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Coronavirus Infection and Diversity in Bats in the Australasian Region.
Ecohealth. 2016 Mar; 13(1):72-82.E

Abstract

Following the SARS outbreak, extensive surveillance was undertaken globally to detect and identify coronavirus diversity in bats. This study sought to identify the diversity and prevalence of coronaviruses in bats in the Australasian region. We identified four different genotypes of coronavirus, three of which (an alphacoronavirus and two betacoronaviruses) are potentially new species, having less than 90% nucleotide sequence identity with the most closely related described viruses. We did not detect any SARS-like betacoronaviruses, despite targeting rhinolophid bats, the putative natural host taxa. Our findings support the virus-host co-evolution hypothesis, with the detection of Miniopterus bat coronavirus HKU8 (previously reported in Miniopterus species in China, Hong Kong and Bulgaria) in Australian Miniopterus species. Similarly, we detected a novel betacoronavirus genotype from Pteropus alecto which is most closely related to Bat coronavirus HKU9 identified in other pteropodid bats in China, Kenya and the Philippines. We also detected possible cross-species transmission of bat coronaviruses, and the apparent enteric tropism of these viruses. Thus, our findings are consistent with a scenario wherein the current diversity and host specificity of coronaviruses reflects co-evolution with the occasional host shift.

Authors+Show Affiliations

School of Veterinary Science, The University of Queensland, Gatton, QLD, 4343, Australia. craig.smith@daf.qld.gov.au. Department of Agriculture and Fisheries, Biosecurity Queensland, PO Box 156, Archerfield BC, Brisbane, QLD, 4108, Australia. craig.smith@daf.qld.gov.au.Department of Agriculture and Fisheries, Biosecurity Queensland, PO Box 156, Archerfield BC, Brisbane, QLD, 4108, Australia.School of Veterinary Science, The University of Queensland, Gatton, QLD, 4343, Australia.School of Veterinary Science, The University of Queensland, Gatton, QLD, 4343, Australia.Program in Emerging Infectious Diseases, Duke-NUS Graduate Medical School, Singapore, 169857, Singapore.Department of Agriculture and Fisheries, Biosecurity Queensland, PO Box 156, Archerfield BC, Brisbane, QLD, 4108, Australia. EcoHealth Alliance, New York, NY, 10001, USA.

Pub Type(s)

Journal Article
Research Support, Non-U.S. Gov't

Language

eng

PubMed ID

27048154

Citation

Smith, C S., et al. "Coronavirus Infection and Diversity in Bats in the Australasian Region." EcoHealth, vol. 13, no. 1, 2016, pp. 72-82.
Smith CS, de Jong CE, Meers J, et al. Coronavirus Infection and Diversity in Bats in the Australasian Region. Ecohealth. 2016;13(1):72-82.
Smith, C. S., de Jong, C. E., Meers, J., Henning, J., Wang, L., & Field, H. E. (2016). Coronavirus Infection and Diversity in Bats in the Australasian Region. EcoHealth, 13(1), 72-82. https://doi.org/10.1007/s10393-016-1116-x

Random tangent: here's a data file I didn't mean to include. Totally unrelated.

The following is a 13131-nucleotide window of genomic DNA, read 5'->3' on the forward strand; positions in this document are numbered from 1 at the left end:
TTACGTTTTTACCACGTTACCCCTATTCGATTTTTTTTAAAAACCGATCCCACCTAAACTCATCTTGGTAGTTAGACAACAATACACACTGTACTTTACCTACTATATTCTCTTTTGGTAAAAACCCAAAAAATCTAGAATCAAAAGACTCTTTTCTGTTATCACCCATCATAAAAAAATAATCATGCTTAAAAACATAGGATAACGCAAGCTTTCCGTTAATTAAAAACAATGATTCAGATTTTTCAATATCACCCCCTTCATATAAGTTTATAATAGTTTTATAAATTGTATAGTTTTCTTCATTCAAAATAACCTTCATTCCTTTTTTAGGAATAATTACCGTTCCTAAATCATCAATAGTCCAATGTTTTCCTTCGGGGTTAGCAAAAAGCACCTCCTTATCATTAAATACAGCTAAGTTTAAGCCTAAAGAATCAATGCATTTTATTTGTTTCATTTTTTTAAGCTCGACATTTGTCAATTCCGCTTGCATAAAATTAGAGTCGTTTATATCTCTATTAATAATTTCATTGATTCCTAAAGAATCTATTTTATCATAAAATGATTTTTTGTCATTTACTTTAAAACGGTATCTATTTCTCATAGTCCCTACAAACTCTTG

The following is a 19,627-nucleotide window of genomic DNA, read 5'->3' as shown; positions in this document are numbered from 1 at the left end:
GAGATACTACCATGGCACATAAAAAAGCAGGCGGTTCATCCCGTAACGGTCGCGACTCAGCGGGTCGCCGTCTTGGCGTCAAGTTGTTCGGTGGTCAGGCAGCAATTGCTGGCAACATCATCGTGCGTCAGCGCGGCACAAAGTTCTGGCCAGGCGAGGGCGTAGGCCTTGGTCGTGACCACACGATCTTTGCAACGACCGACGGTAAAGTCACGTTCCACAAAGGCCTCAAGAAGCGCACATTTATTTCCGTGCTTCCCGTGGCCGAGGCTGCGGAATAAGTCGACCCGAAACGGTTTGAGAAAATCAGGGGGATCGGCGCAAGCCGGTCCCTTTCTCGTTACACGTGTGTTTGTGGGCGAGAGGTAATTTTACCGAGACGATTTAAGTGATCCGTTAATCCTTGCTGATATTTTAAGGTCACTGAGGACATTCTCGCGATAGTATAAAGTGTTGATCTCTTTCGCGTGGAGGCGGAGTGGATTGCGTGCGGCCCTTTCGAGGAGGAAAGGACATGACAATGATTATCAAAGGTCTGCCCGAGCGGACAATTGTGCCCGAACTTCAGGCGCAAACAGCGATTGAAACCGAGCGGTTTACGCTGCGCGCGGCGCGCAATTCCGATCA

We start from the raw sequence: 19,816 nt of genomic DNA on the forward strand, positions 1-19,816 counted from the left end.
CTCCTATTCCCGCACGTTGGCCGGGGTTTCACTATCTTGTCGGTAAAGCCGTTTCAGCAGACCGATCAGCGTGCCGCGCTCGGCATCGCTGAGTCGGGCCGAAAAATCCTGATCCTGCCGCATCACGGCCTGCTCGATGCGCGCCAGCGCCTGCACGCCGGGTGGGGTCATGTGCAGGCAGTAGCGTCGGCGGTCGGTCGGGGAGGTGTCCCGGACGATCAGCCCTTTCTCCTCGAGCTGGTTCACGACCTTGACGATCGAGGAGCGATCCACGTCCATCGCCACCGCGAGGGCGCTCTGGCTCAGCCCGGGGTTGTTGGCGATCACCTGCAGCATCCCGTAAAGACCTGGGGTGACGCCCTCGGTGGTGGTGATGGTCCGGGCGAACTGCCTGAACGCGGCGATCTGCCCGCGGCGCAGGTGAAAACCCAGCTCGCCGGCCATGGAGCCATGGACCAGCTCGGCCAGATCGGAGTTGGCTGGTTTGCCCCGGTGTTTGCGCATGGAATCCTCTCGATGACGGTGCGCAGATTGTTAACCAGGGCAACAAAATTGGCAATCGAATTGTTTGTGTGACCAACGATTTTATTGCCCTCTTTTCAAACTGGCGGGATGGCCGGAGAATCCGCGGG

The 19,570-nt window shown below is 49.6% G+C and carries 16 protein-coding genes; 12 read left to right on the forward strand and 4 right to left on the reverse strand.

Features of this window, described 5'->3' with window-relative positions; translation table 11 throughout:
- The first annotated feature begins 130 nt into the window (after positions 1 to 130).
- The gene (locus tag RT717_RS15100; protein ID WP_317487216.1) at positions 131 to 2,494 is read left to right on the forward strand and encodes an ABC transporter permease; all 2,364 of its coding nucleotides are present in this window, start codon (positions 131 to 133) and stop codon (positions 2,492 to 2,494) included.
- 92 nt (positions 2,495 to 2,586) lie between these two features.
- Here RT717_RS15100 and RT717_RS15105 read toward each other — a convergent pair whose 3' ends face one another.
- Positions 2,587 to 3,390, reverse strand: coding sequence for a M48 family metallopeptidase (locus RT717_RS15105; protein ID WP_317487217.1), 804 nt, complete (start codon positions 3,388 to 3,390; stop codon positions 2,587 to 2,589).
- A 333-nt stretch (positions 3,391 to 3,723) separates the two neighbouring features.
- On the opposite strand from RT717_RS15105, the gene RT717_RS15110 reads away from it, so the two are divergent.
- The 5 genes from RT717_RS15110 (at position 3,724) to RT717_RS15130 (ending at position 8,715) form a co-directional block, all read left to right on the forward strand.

Smith CS, et al. Coronavirus Infection and Diversity in Bats in the Australasian Region. Ecohealth. 2016;13(1):72-82. PubMed PMID: 27048154.
* Article titles in AMA citation format should be in sentence-case
TY - JOUR T1 - Coronavirus Infection and Diversity in Bats in the Australasian Region. AU - Smith,C S, AU - de Jong,C E, AU - Meers,J, AU - Henning,J, AU - Wang,L- F, AU - Field,H E, Y1 - 2016/04/05/ PY - 2015/10/14/received PY - 2016/03/06/accepted PY - 2016/02/01/revised PY - 2016/4/7/entrez PY - 2016/4/7/pubmed PY - 2017/1/12/medline KW - Asia KW - Australia KW - SARS KW - bat KW - coronavirus KW - diversity SP - 72 EP - 82 JF - EcoHealth JO - Ecohealth VL - 13 IS - 1 N2 - Following the SARS outbreak, extensive surveillance was undertaken globally to detect and identify coronavirus diversity in bats. This study sought to identify the diversity and prevalence of coronaviruses in bats in the Australasian region. We identified four different genotypes of coronavirus, three of which (an alphacoronavirus and two betacoronaviruses) are potentially new species, having less than 90% nucleotide sequence identity with the most closely related described viruses. We did not detect any SARS-like betacoronaviruses, despite targeting rhinolophid bats, the putative natural host taxa. Our findings support the virus-host co-evolution hypothesis, with the detection of Miniopterus bat coronavirus HKU8 (previously reported in Miniopterus species in China, Hong Kong and Bulgaria) in Australian Miniopterus species. Similarly, we detected a novel betacoronavirus genotype from Pteropus alecto which is most closely related to Bat coronavirus HKU9 identified in other pteropodid bats in China, Kenya and the Philippines. We also detected possible cross-species transmission of bat coronaviruses, and the apparent enteric tropism of these viruses. Thus, our findings are consistent with a scenario wherein the current diversity and host specificity of coronaviruses reflects co-evolution with the occasional host shift. SN - 1612-9210 UR - https://www.unboundmedicine.com/medline/citation/27048154/Coronavirus_Infection_and_Diversity_in_Bats_in_the_Australasian_Region_ L2 - https://dx.doi.org/10.1007/s10393-016-1116-x DB - PRIME DP - Unbound Medicine ER -